Estonians are fond of talking about their Lutheran work habits. This is largely the only religion-related topic that reaches your ear. In predominantly Protestant (since the early 16th century) Estonia, the church is separated from the state, and religious topics only emerge at Christmas and Easter. Confessional belonging is strictly everybody’s own business. Representatives of the state, however, consider it necessary to appear in church from time to time, and the church diligently voices opinions on social matters. The most heated religious debates focus on whether or not religion should be a compulsory subject in the school curriculum.

The mass Christianisation of Estonians began in the 13th century, although the previous pagan beliefs persisted until the 17th century. Alongside Christian holidays there are also a number of “pagan” traditions alive today; such as bonfires in May and on Midsummer’s Eve.

The majority of religiously active people belong to the Estonian Evangelical Lutheran Church or the Orthodox Church. The Orthodox church in Estonia has two separate branches: the Russian-language church subordinated to Moscow and the Estonian-language church subordinated to Constantinople. Visitors to Tallinn will immediately notice the Orthodox presence here: the cathedral from the period of Russification (the end of the 19th century) dominates Toompea hill in the Old Town. By Lake Peipsi, the archaic community of Old Believers has sheltered since the Russian reformation.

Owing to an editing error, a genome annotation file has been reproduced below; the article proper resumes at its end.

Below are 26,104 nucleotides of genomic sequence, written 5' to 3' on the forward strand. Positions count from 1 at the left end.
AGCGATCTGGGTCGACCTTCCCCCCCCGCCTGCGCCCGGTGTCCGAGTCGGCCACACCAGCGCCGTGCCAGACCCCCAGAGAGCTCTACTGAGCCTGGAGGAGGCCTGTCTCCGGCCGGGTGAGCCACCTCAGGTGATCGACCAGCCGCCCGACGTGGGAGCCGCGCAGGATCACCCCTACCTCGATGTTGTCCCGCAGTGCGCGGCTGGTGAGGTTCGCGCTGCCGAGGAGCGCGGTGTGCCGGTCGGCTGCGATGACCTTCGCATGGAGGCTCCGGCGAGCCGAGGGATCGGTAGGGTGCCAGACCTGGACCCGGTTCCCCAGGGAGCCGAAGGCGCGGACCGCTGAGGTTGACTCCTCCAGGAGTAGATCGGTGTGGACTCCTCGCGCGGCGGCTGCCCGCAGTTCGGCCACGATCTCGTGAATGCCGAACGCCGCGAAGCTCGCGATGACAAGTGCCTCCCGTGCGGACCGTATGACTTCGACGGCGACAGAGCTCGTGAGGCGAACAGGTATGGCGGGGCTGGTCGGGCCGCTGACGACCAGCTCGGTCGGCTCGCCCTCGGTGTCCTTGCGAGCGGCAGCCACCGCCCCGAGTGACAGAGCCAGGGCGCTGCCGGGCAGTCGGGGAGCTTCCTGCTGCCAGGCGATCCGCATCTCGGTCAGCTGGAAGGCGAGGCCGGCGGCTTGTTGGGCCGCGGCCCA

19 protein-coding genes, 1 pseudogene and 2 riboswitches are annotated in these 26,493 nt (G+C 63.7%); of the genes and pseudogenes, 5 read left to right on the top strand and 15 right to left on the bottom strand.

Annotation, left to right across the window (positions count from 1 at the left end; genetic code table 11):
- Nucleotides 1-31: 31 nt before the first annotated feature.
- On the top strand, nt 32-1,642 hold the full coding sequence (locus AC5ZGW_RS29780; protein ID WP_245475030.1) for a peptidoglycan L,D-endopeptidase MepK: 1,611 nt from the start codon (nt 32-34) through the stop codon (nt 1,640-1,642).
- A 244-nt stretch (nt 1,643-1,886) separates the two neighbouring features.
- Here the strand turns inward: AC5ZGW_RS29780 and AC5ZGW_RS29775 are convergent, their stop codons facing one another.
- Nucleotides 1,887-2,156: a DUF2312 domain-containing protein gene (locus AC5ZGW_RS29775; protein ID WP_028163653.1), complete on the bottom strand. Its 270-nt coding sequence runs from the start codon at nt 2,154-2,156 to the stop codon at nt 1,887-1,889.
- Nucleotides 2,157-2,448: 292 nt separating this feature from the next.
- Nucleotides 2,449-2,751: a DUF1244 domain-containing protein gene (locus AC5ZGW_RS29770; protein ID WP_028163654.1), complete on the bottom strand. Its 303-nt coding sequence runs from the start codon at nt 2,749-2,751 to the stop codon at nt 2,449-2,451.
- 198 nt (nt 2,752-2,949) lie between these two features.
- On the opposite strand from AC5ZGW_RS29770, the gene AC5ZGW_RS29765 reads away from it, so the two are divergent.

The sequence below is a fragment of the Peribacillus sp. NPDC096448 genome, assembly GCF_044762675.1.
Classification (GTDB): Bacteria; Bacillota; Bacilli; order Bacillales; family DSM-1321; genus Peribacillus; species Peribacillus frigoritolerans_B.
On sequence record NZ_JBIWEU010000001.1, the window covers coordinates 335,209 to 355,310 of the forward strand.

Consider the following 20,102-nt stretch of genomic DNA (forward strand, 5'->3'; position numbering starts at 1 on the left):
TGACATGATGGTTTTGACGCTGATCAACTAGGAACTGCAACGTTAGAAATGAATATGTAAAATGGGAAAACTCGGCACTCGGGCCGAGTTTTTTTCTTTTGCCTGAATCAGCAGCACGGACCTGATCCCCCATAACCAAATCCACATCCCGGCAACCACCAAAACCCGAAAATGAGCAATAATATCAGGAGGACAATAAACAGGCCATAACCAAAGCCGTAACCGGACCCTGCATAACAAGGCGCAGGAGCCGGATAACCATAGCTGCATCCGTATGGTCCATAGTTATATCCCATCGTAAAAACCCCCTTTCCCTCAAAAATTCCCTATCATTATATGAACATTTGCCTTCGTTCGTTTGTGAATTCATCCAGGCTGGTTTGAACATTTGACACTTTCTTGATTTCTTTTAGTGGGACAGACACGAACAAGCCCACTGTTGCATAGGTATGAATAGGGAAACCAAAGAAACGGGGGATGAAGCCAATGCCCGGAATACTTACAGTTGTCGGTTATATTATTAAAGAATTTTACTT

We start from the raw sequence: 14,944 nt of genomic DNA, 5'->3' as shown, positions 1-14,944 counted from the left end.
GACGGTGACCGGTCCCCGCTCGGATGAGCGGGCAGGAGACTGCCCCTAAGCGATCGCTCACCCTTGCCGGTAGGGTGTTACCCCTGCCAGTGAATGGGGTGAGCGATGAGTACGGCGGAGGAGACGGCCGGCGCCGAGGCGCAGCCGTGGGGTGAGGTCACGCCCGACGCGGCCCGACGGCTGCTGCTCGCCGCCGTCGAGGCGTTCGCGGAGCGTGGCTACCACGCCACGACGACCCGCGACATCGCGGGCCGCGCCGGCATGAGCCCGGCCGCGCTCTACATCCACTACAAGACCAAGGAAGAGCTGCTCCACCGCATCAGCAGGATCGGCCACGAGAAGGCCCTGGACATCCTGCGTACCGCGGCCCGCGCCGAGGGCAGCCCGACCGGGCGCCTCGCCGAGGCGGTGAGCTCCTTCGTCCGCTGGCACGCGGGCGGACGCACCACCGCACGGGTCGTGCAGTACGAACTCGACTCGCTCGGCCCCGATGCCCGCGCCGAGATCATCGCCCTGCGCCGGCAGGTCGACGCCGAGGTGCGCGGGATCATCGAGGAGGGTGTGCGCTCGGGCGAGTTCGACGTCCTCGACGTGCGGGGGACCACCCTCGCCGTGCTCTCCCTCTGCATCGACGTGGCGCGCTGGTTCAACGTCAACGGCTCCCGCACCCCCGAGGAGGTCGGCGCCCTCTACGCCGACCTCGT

The most common time for Sunday services is 10 o’clock, but in some congregations services begin at 11 or 12. You should contact a congregation directly if you wish to become a member.

Estonian Evangelical Lutheran Church

Orthodox Church of Estonia

Estonian Orthodox Church of Moscow Patriarchate

Catholic Church in Estonia. Parishes

The United Methodist Church in Estonia

Union of Free Evangelical and Baptist Churches of Estonia

Jewish Community of Estonia

Russian Old Believers in Estonia Churches

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